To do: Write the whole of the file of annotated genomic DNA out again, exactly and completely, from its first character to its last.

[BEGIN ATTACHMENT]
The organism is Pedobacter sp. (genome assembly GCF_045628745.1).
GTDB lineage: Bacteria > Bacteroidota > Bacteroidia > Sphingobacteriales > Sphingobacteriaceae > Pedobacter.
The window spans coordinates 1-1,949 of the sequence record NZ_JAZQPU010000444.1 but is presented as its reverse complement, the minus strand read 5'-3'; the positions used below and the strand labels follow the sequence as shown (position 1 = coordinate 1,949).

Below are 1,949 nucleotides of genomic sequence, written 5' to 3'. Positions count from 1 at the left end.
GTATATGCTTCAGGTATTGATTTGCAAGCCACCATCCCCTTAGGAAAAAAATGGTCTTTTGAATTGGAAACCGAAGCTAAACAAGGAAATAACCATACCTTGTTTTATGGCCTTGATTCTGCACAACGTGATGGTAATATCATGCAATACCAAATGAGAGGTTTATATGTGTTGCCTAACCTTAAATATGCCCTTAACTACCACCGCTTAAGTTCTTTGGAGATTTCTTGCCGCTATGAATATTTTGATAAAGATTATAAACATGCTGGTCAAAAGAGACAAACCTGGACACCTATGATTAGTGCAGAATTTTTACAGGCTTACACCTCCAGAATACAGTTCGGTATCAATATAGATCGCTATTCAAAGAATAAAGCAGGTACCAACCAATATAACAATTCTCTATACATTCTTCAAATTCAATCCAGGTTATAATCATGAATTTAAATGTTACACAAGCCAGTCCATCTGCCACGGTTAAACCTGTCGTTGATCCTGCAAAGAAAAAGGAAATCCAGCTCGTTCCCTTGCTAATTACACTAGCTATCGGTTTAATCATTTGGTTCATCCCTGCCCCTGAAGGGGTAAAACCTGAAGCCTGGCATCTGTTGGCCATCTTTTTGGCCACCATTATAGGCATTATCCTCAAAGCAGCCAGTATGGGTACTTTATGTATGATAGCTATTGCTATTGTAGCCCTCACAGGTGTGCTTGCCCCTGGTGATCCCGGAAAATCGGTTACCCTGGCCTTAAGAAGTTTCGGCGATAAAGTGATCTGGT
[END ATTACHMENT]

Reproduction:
The organism is Pedobacter sp. (genome assembly GCF_045628745.1).
GTDB lineage: Bacteria > Bacteroidota > Bacteroidia > Sphingobacteriales > Sphingobacteriaceae > Pedobacter.
The window spans coordinates 1-1,949 of the sequence record NZ_JAZQPU010000444.1 but is presented as its reverse complement, the minus strand read 5'-3'; the positions used below and the strand labels follow the sequence as shown (position 1 = coordinate 1,949).

Below are 1,949 nucleotides of genomic sequence, written 5' to 3'. Positions count from 1 at the left end.
GTATATGCTTCAGGTATTGATTTGCAAGCCACCATCCCCTTAGGAAAAAAATGGTCTTTTGAATTGGAAACCGAAGCTAAACAAGGAAATAACCATACCTTGTTTTATGGCCTTGATTCTGCACAACGTGATGGTAATATCATGCAATACCAAATGAGAGGTTTATATGTGTTGCCTAACCTTAAATATGCCCTTAACTACCACCGCTTAAGTTCTTTGGAGATTTCTTGCCGCTATGAATATTTTGATAAAGATTATAAACATGCTGGTCAAAAGAGACAAACCTGGACACCTATGATTAGTGCAGAATTTTTACAGGCTTACACCTCCAGAATACAGTTCGGTATCAATATAGATCGCTATTCAAAGAATAAAGCAGGTACCAACCAATATAACAATTCTCTATACATTCTTCAAATTCAATCCAGGTTATAATCATGAATTTAAATGTTACACAAGCCAGTCCATCTGCCACGGTTAAACCTGTCGTTGATCCTGCAAAGAAAAAGGAAATCCAGCTCGTTCCCTTGCTAATTACACTAGCTATCGGTTTAATCATTTGGTTCATCCCTGCCCCTGAAGGGGTAAAACCTGAAGCCTGGCATCTGTTGGCCATCTTTTTGGCCACCATTATAGGCATTATCCTCAAAGCAGCCAGTATGGGTACTTTATGTATGATAGCTATTGCTATTGTAGCCCTCACAGGTGTGCTTGCCCCTGGTGATCCCGGAAAATCGGTTACCCTGGCCTTAAGAAGTTTCGGCGATAAAGTGATCTGGT